A third problem that is particularly true for mothers who breastfeed is the claustrophobic feeling that your body is no longer your own. Your time, your patience and your multi-tasking skills are being tested to the limit, but if that weren’t enough, these little people even want your very physical being. It starts before they’re born. I enjoyed my first pregnancy immensely, but even then there was the feeling that my body had been hijacked by a tiny human holding court somewhere deep inside. By the end of my second pregnancy, suffering from antenatal depression and a variety of seemingly trivial, but utterly agonising pregnancy-related physical complaints, I looked forward to nothing more than my abdomen and pelvis being vacated. And this despite the fact that this time I knew what to expect from labour (ie not the candles, birth pools and massage oils I’d dreamed up during my first pregnancy). Then they’re out. Breastfeeding is beautiful. I can hand on heart say that it saved my bond with my first child during the long months of post-natal depression I suffered after his birth. But it does mean (at least with my babies) that you have someone literally sucking the life out of you pretty much round the clock. I’m not kidding. I was trying to wash my hair in the bath the other day and my youngest latched on for a post-breakfast snack. Your body when you have young children is not only exhausted, but beaten and bruised from feeding them, carrying them around on your hip all day and sleeping awkwardly so that you don’t disrupt their fragile sleep-wake balance.
I realise I am not making motherhood sound massively attractive. It’s not glamorous. It’s a massive sacrifice. I’ve struggled with this, and not gracefully. I love my children more than I could ever have imagined I would. I know how extremely blessed I am to have been able to conceive them and carry them. But I’ve been bitter, I’ve felt resentful of my husband and I’ve just felt that none of this sacrifice was very fair. At times this has led to streams of silent tears, or fits of rage and tantrums a toddler would be proud of. At other times, I have silently got on with it, enjoyed the good days, accepted the bad and drunk an awful lot of coffee and the odd gin and tonic.
This weekend I had my perspective changed. I attended a wonderful day conference for Christian mums. I was privileged to be joined by some of my best friends. We were like children ourselves, practically giddy at the prospect of a day without kids or work. It felt wonderful to be in the presence of other people who knew my struggles. Who knew how hard it was to try my best to be a good and godly mum, and to feel like I fail at this an awful lot of the time. But best of all was the insight and truth brought by keynote speaker, Ness Wilson. She described mothers as a ‘perfect snapshot of God’s perfect love’. I sniggered inside, hoping beyond hope that God loves better than I. But it went further. How we nurture and tend to our children builds a framework on which they will then be able to see and receive God’s love. They will know the love of God and recognise it for what it is when they are first loved by a mother who will sacrifice all for them. And God knows about sacrifice. Did He not make the ultimate sacrifice for us in giving up His very own son, coming to earth in the form of a man and suffering torture and death in order that we might be restored to full righteousness? I know this, but maybe such a sacrifice is too big for my tiny brain to compute. How about Jesus and the Disciples? They were busy. Really busy. The bible tells us that the demands on their time were so great that they barely had time to eat and rest. Mothers can relate to that.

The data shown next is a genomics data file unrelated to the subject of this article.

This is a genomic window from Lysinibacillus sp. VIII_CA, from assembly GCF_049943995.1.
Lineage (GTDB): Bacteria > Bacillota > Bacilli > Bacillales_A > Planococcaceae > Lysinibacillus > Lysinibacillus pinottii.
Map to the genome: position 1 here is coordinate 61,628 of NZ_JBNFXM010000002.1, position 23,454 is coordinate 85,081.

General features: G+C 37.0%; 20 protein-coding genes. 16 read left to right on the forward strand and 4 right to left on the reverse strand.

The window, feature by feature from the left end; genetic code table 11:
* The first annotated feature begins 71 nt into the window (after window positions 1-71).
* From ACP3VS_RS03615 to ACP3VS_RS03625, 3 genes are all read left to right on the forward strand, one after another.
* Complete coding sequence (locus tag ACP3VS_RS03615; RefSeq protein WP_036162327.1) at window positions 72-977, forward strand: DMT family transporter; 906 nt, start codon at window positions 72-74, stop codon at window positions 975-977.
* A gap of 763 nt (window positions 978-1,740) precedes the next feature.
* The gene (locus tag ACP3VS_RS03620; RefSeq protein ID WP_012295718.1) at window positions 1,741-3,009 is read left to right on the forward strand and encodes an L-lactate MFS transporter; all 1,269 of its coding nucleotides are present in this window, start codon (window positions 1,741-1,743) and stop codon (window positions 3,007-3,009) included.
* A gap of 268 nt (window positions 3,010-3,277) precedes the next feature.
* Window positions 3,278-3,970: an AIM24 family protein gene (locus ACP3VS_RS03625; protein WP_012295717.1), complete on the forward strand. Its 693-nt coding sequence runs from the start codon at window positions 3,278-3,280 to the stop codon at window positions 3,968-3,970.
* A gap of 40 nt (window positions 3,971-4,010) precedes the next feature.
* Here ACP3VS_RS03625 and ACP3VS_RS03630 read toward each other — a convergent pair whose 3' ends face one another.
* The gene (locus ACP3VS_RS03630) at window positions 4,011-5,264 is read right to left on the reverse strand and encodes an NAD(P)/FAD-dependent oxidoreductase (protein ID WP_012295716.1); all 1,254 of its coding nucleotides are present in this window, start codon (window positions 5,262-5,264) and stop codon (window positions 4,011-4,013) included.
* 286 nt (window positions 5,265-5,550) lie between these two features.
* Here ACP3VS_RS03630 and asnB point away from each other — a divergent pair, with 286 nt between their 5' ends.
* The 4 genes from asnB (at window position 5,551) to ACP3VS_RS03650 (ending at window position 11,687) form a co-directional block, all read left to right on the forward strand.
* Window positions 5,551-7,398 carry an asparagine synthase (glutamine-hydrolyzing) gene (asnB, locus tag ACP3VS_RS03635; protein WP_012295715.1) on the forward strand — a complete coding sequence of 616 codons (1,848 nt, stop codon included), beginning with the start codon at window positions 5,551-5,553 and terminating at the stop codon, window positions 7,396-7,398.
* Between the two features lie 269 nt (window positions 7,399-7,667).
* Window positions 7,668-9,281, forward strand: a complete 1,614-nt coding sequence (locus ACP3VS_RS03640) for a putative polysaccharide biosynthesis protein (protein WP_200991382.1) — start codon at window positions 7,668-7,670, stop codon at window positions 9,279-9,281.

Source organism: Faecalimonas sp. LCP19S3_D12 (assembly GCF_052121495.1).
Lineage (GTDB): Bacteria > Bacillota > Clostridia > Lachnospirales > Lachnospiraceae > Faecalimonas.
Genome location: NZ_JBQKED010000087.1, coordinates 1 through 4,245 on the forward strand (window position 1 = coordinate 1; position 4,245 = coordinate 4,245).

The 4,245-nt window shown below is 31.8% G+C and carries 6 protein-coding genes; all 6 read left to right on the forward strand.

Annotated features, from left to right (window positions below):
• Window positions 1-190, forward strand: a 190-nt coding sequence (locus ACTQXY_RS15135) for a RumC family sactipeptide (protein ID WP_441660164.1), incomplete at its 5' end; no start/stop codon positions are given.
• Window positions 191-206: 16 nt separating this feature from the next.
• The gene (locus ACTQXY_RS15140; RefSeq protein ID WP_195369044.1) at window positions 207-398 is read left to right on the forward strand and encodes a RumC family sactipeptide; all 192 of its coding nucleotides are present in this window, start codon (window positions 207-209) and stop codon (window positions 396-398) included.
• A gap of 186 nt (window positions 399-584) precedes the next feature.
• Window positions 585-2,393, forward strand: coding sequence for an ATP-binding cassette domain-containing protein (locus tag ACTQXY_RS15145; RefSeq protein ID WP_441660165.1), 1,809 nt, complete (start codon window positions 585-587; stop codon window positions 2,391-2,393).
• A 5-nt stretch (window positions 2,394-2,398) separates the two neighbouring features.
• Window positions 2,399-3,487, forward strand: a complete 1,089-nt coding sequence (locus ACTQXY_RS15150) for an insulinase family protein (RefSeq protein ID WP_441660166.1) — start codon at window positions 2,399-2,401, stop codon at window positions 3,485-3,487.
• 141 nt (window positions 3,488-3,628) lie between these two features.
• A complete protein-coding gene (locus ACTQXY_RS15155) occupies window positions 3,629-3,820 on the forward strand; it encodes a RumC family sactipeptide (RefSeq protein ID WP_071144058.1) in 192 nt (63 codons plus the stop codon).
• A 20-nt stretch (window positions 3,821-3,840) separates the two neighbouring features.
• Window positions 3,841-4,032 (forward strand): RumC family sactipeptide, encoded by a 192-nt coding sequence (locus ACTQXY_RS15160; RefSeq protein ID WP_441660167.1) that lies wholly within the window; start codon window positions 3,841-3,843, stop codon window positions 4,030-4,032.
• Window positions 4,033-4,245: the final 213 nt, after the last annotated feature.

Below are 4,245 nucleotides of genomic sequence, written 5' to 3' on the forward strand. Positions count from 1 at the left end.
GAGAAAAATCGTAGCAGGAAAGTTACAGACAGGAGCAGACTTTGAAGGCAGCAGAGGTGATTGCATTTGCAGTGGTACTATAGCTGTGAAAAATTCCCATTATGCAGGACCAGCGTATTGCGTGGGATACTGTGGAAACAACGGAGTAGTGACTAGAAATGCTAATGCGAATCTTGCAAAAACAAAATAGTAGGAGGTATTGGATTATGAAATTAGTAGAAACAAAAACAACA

I regularly pay lip service to the idea of ‘giving my all’ for God. I sing it in church often enough. And I’ve always thought I meant it. When I think about it now, I think I meant that I would give my all for the things I felt God was calling me to, the things I am passionate about. Yes, I will give my all to fight global poverty, to bring healthcare to those who don’t have it, to stand up for refugees and asylum seekers to have no voice, to serve the homeless… Will I give my all for the little things? Will I put my all into helping my 3-year-old cellotape his toilet roll vehicle creations? Will I lay aside the work I’m doing on my laptop help him get the colour of his homemade playdough just right?
So when I get up for the third time in the night and stumble towards the crying voice of my baby girl, lift her from her cot and sit feeding her in the darkness of her room… The comfort and love I show to her then will help her know how God loves her, how he longs to tend to her every need and sound, how he will never ignore her cry in the dark. What a privilege.